Culture

Book on ‘Gender-Nonconforming’ Liberal Activist Princess Developed for Schools

Intended to teach kids about "gender nonconformity" and how bad fossil fuels are.

A series called “Guardian Princesses” is releasing a new book about an environmental activist gender-nonconforming princess — that can be used to supplement the new Common Core educational standards.

The new princess, named “Ten Ten,” will be “the first-ever gender-independent princess” who “refuses to wear dresses” and “has short messy hair.”

“Because of Princess Ten Ten’s gender non-conformity, she is bullied by other children and even her own father rejects her,” a crowdfunding page for the book explains.

Since just one liberal-activism issue is apparently not enough, the story is also intended to raise “awareness about the global impact of fossil-fuel-dependent economies.”

The series has already published three books, and Ten Ten’s (available on December 10) will be one of four new ones out this month.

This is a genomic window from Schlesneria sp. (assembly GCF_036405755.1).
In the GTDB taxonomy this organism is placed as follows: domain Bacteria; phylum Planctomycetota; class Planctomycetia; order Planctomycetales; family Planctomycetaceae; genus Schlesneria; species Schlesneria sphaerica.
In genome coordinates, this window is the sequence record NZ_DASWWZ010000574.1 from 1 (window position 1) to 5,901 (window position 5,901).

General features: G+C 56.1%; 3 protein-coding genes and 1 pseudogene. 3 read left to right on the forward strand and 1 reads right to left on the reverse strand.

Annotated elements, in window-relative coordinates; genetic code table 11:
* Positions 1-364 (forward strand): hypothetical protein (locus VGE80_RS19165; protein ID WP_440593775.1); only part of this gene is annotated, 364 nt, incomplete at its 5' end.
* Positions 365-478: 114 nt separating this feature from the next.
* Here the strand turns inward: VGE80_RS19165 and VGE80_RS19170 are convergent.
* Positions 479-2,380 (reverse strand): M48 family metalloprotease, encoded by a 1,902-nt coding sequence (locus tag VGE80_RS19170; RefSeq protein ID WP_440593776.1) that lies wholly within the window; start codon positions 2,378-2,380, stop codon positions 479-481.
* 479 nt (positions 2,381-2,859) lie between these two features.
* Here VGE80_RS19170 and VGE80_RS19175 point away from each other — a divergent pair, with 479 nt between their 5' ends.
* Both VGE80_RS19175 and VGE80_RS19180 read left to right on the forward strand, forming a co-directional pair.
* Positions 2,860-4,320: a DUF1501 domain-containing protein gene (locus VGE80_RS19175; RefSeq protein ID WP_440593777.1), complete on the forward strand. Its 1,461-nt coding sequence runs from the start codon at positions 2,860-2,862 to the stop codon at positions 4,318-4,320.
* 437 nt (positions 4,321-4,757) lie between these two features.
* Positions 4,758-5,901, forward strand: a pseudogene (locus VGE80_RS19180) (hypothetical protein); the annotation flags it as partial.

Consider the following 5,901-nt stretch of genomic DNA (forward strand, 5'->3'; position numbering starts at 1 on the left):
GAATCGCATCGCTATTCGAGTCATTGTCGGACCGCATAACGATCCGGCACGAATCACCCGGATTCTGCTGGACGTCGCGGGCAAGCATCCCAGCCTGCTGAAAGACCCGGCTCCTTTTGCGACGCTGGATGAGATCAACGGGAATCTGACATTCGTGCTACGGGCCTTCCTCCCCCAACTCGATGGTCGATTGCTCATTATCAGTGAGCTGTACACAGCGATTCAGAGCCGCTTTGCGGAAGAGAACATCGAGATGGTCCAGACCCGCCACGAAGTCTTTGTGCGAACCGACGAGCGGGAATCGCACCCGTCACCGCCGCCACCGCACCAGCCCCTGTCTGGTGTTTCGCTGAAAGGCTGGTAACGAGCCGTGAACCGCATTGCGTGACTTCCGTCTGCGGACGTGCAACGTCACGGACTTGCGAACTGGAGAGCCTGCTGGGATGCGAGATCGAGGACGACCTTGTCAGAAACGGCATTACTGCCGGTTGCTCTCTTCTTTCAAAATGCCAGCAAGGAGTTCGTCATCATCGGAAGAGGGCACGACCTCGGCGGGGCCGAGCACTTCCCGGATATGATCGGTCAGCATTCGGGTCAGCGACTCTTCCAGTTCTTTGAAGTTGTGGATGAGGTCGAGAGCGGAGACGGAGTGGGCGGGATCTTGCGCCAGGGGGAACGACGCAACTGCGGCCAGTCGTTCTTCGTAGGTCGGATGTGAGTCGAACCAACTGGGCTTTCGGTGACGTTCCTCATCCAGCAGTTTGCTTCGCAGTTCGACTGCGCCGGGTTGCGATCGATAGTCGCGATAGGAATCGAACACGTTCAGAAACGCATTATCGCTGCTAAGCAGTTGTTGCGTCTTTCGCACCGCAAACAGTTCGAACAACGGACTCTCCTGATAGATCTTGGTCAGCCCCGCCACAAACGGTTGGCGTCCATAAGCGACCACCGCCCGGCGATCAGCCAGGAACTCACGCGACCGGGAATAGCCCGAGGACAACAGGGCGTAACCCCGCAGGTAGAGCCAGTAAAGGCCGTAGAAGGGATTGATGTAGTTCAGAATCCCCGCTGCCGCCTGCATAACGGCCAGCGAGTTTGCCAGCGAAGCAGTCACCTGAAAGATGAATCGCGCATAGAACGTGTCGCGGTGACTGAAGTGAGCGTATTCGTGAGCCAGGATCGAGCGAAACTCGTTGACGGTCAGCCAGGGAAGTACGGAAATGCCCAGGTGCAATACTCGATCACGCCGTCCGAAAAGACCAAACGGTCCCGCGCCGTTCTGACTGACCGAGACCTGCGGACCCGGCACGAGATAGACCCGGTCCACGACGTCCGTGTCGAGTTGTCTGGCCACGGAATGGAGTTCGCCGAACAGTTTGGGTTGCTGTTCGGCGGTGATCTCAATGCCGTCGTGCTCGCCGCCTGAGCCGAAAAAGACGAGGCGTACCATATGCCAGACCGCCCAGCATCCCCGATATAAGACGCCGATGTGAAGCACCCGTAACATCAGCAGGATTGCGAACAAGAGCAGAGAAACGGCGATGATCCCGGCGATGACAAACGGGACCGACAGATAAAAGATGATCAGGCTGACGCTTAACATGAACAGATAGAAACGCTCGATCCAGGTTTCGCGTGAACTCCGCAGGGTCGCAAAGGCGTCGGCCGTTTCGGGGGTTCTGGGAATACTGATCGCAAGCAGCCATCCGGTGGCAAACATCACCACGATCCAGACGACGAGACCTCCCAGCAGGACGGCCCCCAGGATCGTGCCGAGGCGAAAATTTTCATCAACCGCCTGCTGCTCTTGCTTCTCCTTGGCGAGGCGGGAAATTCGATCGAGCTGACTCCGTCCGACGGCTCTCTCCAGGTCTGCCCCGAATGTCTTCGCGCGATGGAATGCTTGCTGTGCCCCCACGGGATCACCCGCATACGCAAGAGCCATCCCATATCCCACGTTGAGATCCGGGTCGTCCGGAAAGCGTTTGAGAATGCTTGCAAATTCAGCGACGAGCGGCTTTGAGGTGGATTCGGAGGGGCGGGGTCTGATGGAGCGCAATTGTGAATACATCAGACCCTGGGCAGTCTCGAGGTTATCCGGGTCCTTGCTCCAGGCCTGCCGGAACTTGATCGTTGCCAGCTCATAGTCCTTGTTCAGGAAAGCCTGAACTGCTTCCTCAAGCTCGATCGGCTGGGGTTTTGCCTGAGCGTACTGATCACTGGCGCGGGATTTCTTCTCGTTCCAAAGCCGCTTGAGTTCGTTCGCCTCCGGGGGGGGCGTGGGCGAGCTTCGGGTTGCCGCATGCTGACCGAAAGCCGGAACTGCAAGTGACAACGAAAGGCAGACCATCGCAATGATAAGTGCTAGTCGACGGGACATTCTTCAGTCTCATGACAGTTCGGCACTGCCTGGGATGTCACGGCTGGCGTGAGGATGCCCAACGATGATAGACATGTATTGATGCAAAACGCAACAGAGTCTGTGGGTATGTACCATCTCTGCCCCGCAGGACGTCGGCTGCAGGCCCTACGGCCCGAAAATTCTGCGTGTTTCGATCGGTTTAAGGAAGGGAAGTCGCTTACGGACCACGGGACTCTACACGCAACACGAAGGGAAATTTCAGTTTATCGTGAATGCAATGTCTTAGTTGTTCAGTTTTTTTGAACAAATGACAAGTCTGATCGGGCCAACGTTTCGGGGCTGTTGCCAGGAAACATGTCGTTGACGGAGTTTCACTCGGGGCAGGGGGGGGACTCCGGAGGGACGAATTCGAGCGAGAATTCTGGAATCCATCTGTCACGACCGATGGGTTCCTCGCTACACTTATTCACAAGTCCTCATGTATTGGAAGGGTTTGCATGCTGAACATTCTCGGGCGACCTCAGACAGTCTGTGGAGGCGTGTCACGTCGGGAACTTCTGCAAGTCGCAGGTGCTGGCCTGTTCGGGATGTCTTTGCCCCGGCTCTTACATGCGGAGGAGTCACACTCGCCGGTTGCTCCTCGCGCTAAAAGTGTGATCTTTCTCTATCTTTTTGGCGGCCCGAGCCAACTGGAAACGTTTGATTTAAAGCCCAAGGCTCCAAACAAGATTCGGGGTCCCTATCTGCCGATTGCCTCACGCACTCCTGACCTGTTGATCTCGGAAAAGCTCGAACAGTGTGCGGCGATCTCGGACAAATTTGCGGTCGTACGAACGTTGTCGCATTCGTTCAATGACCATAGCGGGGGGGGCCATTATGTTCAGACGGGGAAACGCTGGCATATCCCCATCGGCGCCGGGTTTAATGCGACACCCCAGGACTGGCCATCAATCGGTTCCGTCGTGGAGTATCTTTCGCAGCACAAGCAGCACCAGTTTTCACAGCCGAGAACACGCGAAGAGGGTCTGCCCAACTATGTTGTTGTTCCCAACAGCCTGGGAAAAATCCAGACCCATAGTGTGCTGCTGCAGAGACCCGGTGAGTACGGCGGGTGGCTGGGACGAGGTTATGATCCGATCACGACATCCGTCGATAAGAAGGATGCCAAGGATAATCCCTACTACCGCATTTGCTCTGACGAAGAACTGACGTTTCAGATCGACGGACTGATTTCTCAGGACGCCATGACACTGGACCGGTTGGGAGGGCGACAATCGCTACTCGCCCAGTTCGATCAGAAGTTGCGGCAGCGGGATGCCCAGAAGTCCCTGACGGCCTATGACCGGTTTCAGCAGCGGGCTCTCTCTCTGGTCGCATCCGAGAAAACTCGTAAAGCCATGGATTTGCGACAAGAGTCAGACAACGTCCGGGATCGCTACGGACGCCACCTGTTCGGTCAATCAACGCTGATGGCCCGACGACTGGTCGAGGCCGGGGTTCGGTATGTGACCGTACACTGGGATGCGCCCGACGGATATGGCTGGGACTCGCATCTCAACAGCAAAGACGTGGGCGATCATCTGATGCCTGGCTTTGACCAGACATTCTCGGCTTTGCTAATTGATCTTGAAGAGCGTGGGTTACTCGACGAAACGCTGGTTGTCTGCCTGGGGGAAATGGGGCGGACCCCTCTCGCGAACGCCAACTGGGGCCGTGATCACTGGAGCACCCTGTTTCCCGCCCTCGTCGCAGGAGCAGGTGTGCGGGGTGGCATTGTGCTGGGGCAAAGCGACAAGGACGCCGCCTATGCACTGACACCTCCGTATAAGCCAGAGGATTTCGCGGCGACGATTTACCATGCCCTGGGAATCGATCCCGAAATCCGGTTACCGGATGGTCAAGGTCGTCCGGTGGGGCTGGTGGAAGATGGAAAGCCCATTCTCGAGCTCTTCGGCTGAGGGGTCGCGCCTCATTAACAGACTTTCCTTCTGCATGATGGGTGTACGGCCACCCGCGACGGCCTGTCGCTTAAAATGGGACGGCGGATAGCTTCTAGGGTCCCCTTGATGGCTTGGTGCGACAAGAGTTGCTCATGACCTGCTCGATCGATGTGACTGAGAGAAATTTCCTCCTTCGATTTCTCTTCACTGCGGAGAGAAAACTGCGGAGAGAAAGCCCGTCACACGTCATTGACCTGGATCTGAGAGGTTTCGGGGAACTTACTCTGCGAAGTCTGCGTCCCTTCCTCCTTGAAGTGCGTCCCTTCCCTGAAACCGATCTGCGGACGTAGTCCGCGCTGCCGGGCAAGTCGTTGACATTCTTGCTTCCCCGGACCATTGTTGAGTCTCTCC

“We seek to promote greater racial, cultural, and gender inclusivity,” says the company’s mission statement. “We expand the cultural representation of beauty by including different-size princesses and princes, as well as those with disabilities.”

It gets even better: Guardian Princesses also provides Common Core–tied educational supplements to the books (such as discussion questions and etymology), encouraging teachers to use them in their classrooms.

“Our books are designed to help support teachers and parents with the new Common Core educational standards,” the website explains.

Unsurprisingly, blogs on the Feminist Internet, such as Feministing, seem very excited about the series:

“Basically, they’re like Feministing for elementary school kids,” Feministing blogger Juliana Britto Schwartz raved in a post this week

Schwartz seems particularly excited about Princess Ten Ten:

“In her story, she fights not only air pollution, but gender norms, like many young feminists today,” she raves.

The series was created Setsu Shigematsu, a University of California, Riverside professor.

— Katherine Timpf is a reporter at National Review Online.

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